The author’s comments on the book by the vain glorious Maj. General Gunaratne should be read by everyone interested on the Eelam struggle.  Gen. Gunaratne with blood on his hands of killing over 40,000 innocent Tamils at Nandikadal boasts of his soldiers fighting with a loaded weapon in one hand and a book on human rights in the other. (Page 34). Gunaratne a terrorist himself, justifies killing of all LTTE leaders including those who surrendered and has no remorse for his actions! ( Shooting of Natesan who came out with a white flag is one example.) The author’s comments on Gunaratne are worth noting.  He says - “Devoid of honesty born of moral courage, Major General Gunaratene also lacks imaginative, human sympathy: indeed bravery takes different forms.  He repeatedly draws attention to grief and sorrow on one side but does not pause to note that such extreme and excruciating pain is endured on the other side as well: they are also human, equally sentient, human beings.”  Prof. Sarvan has been in my view generous to the General and just as the General refers to the LTTE - he is also of the same kind and rabies has no cure!
There is one other article of the author that is a “must read” for interested readers- titled “The Prabhakaran phenomenon: towards an explanation”.  He acknowledged that Prabhakaran had a goal, a desired end.  He was often brilliant in tactics but was abysmal in strategy.  Prabhakaran was inflexible to the end and that was his undoing.  I agree with the author that Prabhakaran did not listen to advice and over ruled his commanders. He thought that a military solution is possible and to the very end failed to see that the LTTE stood no chance in a conventional battle and that too when he was internationally isolated.  The end was inevitable.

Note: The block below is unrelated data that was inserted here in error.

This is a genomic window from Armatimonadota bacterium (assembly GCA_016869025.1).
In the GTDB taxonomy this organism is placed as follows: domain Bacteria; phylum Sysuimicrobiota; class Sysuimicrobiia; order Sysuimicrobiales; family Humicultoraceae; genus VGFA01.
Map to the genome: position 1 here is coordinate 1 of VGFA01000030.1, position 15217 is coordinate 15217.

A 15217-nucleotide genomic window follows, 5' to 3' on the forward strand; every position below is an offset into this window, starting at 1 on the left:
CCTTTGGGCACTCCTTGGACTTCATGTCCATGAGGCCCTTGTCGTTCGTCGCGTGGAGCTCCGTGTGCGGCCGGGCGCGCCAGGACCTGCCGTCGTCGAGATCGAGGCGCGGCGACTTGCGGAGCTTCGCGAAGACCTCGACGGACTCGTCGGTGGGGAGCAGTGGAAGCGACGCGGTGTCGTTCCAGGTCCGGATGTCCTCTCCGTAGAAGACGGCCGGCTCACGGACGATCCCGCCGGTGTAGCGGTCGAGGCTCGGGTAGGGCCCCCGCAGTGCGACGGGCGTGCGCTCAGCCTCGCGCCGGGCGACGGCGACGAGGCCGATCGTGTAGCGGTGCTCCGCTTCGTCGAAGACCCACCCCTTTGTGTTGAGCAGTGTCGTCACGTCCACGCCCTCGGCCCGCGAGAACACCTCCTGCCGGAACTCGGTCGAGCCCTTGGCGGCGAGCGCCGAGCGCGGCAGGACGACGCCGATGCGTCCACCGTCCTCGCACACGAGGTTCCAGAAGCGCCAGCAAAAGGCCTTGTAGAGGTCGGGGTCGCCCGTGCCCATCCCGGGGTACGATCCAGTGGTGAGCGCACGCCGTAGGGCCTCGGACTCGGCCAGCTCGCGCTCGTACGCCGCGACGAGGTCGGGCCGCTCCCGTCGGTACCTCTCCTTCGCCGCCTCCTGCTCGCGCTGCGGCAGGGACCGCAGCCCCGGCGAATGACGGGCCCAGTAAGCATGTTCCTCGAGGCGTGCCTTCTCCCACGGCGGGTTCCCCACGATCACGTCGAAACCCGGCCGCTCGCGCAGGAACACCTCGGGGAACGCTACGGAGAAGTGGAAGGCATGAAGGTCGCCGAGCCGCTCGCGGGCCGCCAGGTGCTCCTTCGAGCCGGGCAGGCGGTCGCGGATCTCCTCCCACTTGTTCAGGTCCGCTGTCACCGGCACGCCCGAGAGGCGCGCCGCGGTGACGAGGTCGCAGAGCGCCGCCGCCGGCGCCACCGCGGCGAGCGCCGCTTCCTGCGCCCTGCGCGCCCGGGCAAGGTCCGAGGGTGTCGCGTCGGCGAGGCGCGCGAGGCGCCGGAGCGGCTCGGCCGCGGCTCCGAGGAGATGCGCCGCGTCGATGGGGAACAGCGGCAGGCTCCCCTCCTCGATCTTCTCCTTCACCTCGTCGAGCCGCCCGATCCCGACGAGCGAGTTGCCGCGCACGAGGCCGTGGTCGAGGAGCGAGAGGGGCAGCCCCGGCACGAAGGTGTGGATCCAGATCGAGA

As to the Prabhakaran phenomenon, the author suggests one “possible factor”- namely the Tamil post-independence experience of exclusion, subordination and violence- violence (riots by mobs excited and encouraged by the State and by the State itself via its armed forces.  It was true as he mentions that reasonable and eloquent speeches in parliament, peace protests and satyagraha, had not the slightest effect.  The so-called democracy proved to be but majoritarianism and most undemocratic” Add to this as a reader in response has said- 1. The Tigers at one point seemed unstoppable and the image of the timid ‘tamil” . . . changed and Tamils were given pride and self confidence.  2.There is no record of Tigers ever indulging in rape much less gang rape- in the stripping naked, taunting and humiliating of Sinhalese be they soldiers or civilians.” 
This book along with the previous two books on the subject should be read by all Tamils as well as those interested in History.  As the first article begins- it is an attempt for Tamils of the present and even more, future generations interested in history to reflect and understand how and why Eelam Tamils came to be in such a sorry plight.